Why Benedict by-passed the Vatican


Catholic Herald, 25 April 2019

The essay on sexual abuse by Pope Emeritus Benedict XVI merits attention for its analysis of the ecclesial and cultural trends that led to the sexual abuse crisis. But the manner of the essay’s publication also illuminates the current compromised state of Catholic media.

Columnist Ross Douthat of the The New York Times wrote that “portions of the document were edifying, but there was little edifying in its reception. It was passed first to conservative Catholic outlets, whose palpable Benedict nostalgia was soon matched by fierce criticism from Francis partisans.”

Indeed the increasingly partisan nature of the Catholic press, combined with the tattered credibility of the Vatican own’s media, explains why Pope Emeritus Benedict XVI released his essay in such a strange way.

The essay, written in German, was consigned to a small journal in Bavaria for priests, a rather unusual place for an essay that would be of global interest. At the same time, the essay, rather expertly translated into English, was made available to various English outlets friendly to Benedict.

Not only was it not released through official Vatican channels, it appears that it took Vatican media organs by surprise when it was released. (Benedict wrote that he had “contacted” Pope Francis about his essay, but not that the Holy Father had approved its publication.)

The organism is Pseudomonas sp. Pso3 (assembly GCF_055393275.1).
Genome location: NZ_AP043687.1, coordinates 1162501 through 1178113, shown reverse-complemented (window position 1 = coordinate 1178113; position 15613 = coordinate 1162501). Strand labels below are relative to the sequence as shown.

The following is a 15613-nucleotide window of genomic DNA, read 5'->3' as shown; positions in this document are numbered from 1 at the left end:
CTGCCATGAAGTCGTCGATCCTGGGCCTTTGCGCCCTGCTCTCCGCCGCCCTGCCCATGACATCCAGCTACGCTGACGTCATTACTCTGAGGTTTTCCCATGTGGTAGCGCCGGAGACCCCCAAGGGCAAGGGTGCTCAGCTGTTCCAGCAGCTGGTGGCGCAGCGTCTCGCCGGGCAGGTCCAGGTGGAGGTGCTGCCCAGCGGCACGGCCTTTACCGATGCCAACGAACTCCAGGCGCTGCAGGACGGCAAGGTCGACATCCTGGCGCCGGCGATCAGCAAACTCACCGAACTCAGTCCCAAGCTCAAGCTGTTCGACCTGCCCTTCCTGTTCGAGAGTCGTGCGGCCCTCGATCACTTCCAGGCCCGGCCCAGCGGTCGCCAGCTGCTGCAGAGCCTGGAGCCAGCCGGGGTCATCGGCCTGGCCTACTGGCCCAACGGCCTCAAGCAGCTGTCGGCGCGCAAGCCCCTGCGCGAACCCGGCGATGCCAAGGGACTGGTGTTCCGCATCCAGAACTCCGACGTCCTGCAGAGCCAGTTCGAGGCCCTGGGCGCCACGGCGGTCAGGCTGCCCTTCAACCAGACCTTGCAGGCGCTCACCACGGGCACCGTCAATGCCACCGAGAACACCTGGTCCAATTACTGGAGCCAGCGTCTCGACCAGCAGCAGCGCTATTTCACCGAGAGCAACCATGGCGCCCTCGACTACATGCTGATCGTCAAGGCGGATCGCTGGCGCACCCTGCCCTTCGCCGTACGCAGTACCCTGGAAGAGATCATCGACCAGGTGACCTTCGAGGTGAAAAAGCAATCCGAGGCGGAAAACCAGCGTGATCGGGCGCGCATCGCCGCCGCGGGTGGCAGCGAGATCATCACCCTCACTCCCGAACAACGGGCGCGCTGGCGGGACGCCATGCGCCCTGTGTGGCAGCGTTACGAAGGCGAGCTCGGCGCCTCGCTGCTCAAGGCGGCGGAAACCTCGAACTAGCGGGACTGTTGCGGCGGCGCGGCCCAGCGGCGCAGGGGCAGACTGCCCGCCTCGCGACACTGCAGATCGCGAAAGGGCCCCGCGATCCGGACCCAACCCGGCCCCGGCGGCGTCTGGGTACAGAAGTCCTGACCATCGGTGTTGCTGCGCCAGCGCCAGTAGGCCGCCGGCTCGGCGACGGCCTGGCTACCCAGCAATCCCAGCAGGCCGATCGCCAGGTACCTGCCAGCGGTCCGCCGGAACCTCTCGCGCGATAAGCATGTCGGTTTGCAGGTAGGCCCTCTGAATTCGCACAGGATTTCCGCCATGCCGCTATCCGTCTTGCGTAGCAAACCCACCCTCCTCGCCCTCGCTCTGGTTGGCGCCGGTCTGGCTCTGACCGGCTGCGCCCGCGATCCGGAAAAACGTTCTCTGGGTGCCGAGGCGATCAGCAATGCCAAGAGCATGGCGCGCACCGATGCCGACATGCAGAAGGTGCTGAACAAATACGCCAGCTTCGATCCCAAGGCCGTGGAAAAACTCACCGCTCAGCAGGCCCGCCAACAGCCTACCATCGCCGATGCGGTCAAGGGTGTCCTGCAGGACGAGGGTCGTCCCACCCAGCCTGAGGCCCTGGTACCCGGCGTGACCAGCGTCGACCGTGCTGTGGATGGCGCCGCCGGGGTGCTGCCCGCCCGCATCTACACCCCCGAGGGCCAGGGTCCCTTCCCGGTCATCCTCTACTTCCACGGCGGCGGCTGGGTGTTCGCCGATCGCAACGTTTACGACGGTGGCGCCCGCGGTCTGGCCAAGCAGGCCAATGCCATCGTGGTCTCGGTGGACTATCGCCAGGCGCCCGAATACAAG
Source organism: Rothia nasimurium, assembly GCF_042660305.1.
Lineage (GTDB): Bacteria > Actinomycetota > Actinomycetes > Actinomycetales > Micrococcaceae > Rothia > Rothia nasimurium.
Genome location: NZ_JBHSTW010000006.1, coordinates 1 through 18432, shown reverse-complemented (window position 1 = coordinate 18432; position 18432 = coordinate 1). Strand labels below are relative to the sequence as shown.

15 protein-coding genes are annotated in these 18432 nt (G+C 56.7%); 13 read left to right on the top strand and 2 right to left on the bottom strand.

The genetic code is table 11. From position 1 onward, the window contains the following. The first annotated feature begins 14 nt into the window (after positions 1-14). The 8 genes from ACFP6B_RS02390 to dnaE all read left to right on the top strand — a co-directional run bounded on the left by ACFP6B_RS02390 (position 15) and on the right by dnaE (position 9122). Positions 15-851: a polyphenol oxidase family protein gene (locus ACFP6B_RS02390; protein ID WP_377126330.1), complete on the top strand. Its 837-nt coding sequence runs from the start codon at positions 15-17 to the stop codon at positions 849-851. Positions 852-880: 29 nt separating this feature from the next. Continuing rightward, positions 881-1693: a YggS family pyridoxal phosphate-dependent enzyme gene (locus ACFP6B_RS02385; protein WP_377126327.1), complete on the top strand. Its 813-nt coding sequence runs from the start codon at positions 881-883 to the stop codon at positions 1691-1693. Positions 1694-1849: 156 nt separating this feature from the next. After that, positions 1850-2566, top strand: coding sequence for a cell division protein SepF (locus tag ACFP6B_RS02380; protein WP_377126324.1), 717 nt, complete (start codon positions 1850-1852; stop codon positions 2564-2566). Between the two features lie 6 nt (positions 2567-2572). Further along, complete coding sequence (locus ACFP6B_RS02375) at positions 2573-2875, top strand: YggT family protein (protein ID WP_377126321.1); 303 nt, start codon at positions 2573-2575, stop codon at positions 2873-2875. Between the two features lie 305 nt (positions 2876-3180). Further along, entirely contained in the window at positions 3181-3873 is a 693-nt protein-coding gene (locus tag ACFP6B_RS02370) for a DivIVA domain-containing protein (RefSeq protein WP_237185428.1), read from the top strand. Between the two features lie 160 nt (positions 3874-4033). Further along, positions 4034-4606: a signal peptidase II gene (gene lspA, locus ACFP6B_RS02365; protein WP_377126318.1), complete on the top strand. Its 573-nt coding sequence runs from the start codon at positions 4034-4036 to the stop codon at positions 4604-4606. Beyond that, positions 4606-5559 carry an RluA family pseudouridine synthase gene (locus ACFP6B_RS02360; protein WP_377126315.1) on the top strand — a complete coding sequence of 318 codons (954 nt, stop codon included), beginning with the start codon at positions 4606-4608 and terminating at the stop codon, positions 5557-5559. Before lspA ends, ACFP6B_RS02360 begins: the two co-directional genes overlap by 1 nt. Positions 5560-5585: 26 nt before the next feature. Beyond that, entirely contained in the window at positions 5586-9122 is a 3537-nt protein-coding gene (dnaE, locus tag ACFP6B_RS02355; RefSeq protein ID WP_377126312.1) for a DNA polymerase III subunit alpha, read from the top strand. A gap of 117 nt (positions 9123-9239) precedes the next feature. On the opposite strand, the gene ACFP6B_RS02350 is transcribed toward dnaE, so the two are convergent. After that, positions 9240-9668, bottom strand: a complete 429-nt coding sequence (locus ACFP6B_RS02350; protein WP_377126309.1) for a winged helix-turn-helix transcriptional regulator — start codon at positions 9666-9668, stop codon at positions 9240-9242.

Why might Benedict and his household have chosen to release the essay in that manner?

The first problem is that Vatican communications have proven dishonest, to Benedict’s own particular pain. It was just 13 months ago that the then chief of Vatican communications, Mgr Dario Viganò (no relation to Archbishop Carlo Maria Viganò) misled the Vatican press corps about a letter of Benedict, complete with a doctored photo of the letter. Viganò was spinning a tale about Benedict praising the theological sophistication of Pope Francis, which he had declined to do.

Viganò resigned after his mendacities were revealed but Pope Francis re-appointed him – the same day – as a senior deputy in the same Vatican department of communications.

More broadly, Vatican communications has had a rough year since Viganò’s deception. In December, Pope Francis approved the removal of L’Osservatore Romano’s editor-in-chief and the installation of a dedicated partisan, Andrea Tornielli, to provide “editorial direction” to all Vatican communications. This was followed by the resignation of the papal spokesman, Gregory Burke, and his deputy, Paloma García Ovejero. More recently, the entire editorial staff of the Women Church World supplement of L’Osservatore Romano resigned. Those who work inside Vatican communications lack confidence in it; it would be rather much to ask Benedict to trust it.

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